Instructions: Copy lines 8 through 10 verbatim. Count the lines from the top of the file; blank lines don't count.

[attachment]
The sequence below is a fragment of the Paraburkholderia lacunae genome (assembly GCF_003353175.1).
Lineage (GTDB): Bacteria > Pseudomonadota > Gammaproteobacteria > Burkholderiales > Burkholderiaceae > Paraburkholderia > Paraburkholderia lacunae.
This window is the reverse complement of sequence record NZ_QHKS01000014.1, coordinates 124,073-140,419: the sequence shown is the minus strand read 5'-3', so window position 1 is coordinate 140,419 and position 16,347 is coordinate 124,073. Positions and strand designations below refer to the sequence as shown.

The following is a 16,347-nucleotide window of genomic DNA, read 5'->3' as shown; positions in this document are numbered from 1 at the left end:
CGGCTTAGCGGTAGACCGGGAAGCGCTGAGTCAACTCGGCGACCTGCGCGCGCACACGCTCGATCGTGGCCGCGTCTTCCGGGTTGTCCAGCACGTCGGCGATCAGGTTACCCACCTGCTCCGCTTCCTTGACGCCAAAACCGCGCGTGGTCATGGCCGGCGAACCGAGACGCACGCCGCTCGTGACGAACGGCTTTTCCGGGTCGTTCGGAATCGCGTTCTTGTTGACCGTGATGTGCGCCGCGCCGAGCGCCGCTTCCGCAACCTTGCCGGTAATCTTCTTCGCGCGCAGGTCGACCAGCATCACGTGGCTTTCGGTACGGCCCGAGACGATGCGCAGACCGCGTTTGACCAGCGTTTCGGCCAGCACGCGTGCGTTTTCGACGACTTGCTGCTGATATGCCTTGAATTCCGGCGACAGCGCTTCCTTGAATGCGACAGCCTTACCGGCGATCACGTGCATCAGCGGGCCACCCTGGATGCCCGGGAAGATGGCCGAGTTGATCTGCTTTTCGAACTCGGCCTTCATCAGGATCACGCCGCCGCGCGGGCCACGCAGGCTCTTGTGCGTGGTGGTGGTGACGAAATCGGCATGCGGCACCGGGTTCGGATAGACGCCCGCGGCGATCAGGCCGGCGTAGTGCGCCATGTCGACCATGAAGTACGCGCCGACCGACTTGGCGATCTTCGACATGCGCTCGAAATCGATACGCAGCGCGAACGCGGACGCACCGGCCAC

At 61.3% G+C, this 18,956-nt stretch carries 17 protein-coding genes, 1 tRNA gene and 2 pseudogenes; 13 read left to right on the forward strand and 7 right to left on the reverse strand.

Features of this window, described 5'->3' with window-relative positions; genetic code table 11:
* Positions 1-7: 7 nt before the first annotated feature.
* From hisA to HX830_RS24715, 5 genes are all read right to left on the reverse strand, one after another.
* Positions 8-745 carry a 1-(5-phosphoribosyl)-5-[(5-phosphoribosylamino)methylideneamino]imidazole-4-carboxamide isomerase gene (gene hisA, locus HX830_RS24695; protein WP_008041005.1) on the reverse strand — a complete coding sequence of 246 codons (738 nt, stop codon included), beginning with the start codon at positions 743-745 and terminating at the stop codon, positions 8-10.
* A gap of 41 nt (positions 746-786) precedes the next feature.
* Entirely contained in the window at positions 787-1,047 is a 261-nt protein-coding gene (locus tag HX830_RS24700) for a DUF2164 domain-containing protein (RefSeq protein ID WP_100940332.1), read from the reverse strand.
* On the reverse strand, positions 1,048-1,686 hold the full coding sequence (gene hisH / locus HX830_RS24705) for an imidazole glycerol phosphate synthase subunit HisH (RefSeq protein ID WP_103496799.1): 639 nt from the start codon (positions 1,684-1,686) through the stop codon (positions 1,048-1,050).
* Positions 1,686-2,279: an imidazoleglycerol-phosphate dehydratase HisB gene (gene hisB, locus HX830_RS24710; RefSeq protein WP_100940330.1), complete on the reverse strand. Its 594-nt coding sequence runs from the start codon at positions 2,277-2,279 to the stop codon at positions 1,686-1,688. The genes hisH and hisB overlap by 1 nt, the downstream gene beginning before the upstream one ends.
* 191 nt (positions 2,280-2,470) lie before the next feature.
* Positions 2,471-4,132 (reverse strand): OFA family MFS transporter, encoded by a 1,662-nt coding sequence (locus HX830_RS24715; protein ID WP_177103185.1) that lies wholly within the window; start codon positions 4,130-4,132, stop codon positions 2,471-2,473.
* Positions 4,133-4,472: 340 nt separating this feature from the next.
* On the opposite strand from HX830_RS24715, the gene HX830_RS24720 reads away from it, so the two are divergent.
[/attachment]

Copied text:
* Positions 1-7: 7 nt before the first annotated feature.
* From hisA to HX830_RS24715, 5 genes are all read right to left on the reverse strand, one after another.
* Positions 8-745 carry a 1-(5-phosphoribosyl)-5-[(5-phosphoribosylamino)methylideneamino]imidazole-4-carboxamide isomerase gene (gene hisA, locus HX830_RS24695; protein WP_008041005.1) on the reverse strand — a complete coding sequence of 246 codons (738 nt, stop codon included), beginning with the start codon at positions 743-745 and terminating at the stop codon, positions 8-10.